Senator Angus King: Potential Republican Conferee?
The Senate has two Members who are officially political independents, but they both caucus with the Democrats. That may change in the next Congress. No, the two independents are not in danger of losing. Rather, Senator Angus King of Maine has said that he would consider caucusing with the Republicans next year. “I’ll make my decision at the time based on what I think is best for Maine,” he told The Hill. King has been a fairly regular vote for the Democrats; a number of Democrats vote more frequently with Republicans than he does. However, just this week he did vote against their bill that aimed to eliminate sex discrimination in doling out wages. Although technically an independent, caucusing with a party is crucial because it guarantees committee assignments. Members of Congress occasionally switch parties, especially if they are lured away by the opposition by promises of excellent committee assignments or if their defection will cause a change in control of the body. Some are speculating about whether King is more likely to change parties if doing so will give Republicans control of the Senate.
Vermont: A Senate Powerhouse
Switching parties probably won’t do much damage to diminish King’s power in the Senate, since he has very little seniority. Seniority, the length of time one has spent in the Chamber, is one key to accruing power in the Senate—and some states have plenty of power, particularly Vermont, thanks to its two Senators, Democrat Patrick Leahy and independent/socialist Bernie Sanders, who caucuses with the Democrats. Leahy, the President pro tempore, is the most senior Member of the Senate, so he has numerous advantages over his colleagues. Both Senators are also committee Chairmen: Leahy for the Judiciary and Sanders for Veterans’ Affairs. It also helps that neither Senator faces any serious competition in his reelection races.
Ways and Means Pushes for Criminal Charges in IRS Case
The House Ways and Means Committee voted to ask the Justice Department to pursue criminal charges against former IRS official Lois Lerner. The panel alleges that she singled out a conservative group, Crossroads GPS, for heightened scrutiny by her office. Her lawyer, William Taylor III, denies any wrongdoing on Lerner’s part. According to Politico, he said, “She did not violate any law or regulation. She did not mislead Congress. She did not interfere with the rights of any organization to a tax exemption. Those are the facts.” The Committee Democrats are dismissing the action as a campaign stunt. The vote to push for charges fell squarely along party lines, 23-14.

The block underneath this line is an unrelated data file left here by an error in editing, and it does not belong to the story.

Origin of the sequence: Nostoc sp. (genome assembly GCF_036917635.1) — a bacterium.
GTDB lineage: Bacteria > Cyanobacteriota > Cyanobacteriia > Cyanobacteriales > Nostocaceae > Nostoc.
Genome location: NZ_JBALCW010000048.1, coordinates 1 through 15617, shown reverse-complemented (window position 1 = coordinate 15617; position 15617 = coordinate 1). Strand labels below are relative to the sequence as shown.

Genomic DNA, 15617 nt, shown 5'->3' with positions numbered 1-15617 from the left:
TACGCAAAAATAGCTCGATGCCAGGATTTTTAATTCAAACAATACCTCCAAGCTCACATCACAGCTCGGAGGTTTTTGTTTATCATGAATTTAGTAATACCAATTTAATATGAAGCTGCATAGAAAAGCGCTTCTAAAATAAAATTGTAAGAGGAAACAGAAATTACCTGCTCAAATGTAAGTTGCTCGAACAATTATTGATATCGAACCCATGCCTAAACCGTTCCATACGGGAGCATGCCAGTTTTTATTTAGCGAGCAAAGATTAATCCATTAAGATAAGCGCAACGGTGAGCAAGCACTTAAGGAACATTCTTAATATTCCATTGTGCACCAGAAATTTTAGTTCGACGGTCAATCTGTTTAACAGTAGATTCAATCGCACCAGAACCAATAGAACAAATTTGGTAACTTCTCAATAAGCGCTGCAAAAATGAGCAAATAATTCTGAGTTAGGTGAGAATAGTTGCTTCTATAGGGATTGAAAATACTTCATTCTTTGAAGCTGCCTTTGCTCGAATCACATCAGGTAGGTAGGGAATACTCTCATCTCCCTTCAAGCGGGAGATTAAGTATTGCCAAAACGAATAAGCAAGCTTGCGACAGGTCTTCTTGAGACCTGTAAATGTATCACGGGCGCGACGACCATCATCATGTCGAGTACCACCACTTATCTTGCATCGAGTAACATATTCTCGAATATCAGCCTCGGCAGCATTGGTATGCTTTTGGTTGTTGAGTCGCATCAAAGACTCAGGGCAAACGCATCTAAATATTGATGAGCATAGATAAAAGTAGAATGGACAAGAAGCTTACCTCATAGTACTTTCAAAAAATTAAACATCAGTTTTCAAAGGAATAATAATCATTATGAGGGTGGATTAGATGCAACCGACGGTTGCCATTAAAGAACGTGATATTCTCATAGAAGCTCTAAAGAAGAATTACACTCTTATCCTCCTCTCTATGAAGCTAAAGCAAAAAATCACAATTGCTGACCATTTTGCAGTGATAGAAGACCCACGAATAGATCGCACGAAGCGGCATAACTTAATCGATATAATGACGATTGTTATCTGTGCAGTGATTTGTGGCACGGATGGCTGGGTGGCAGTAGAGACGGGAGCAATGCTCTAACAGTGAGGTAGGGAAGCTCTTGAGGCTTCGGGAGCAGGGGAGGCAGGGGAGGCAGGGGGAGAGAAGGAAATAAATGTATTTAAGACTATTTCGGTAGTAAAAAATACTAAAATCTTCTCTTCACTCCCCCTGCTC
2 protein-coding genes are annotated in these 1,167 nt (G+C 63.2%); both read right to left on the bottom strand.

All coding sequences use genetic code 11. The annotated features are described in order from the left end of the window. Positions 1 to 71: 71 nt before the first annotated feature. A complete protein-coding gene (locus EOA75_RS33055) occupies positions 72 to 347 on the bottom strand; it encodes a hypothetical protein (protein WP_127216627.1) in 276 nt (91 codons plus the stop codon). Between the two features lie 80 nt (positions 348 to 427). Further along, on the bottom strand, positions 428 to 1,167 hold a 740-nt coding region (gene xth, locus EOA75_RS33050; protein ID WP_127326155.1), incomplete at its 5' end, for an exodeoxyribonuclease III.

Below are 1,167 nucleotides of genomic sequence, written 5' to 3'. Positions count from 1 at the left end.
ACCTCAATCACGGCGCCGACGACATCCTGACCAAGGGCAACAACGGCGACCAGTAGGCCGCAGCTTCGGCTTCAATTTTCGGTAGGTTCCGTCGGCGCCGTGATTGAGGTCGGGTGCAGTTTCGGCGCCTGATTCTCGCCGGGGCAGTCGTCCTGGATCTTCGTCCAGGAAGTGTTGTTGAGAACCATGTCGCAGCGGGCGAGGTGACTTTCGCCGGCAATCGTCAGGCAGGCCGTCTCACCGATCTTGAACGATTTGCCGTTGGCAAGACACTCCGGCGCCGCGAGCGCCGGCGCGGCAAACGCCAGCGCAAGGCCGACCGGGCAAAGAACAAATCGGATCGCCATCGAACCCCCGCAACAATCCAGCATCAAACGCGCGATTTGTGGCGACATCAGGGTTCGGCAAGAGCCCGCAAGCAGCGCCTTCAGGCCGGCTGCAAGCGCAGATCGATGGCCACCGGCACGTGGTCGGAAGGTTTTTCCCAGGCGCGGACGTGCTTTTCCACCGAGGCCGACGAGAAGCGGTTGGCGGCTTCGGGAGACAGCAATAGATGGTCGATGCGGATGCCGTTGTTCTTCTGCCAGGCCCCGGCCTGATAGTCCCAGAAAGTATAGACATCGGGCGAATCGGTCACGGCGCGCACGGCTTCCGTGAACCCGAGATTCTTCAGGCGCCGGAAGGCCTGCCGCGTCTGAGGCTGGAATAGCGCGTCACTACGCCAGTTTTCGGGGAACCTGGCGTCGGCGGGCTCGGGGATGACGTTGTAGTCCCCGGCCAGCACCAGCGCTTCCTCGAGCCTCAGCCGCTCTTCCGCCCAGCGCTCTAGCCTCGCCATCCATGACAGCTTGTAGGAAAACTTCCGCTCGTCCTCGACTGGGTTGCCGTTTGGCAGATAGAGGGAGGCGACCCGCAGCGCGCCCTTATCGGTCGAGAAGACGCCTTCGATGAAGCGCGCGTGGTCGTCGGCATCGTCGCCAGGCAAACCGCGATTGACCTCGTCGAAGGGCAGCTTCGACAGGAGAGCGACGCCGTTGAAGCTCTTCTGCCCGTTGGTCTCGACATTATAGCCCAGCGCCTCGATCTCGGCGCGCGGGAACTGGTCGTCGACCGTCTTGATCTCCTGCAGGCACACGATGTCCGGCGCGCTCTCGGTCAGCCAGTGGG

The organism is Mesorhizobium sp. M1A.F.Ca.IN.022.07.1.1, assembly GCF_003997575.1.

Senators Booker and Scott to Promote Apprenticeships
Bipartisanship might be flagging, but it’s not dead yet. Republican Senator Tim Scott of South Carolina and Democratic Senator Cory Booker of New Jersey have joined forces to work on a bill to promote the hiring of apprentices. Their bill, called the LEAP Act (Leveraging and Energizing America’s Apprenticeship Programs), will give a $1500 tax write-off for businesses that hire apprentices under 25 years of age, and a $1000 write-off to those who hire apprentices over 25. The credits would be financed by prohibiting the government from printing documents that are available online (with a few exceptions). According to Senator Booker’s website, the United States has 358,000 apprentices, only a small fraction of the number in other countries.
And for our latest post: Cracks in the Senatorial Saucer: Filling the Tree, Cloture, and Curtailing Senate Debate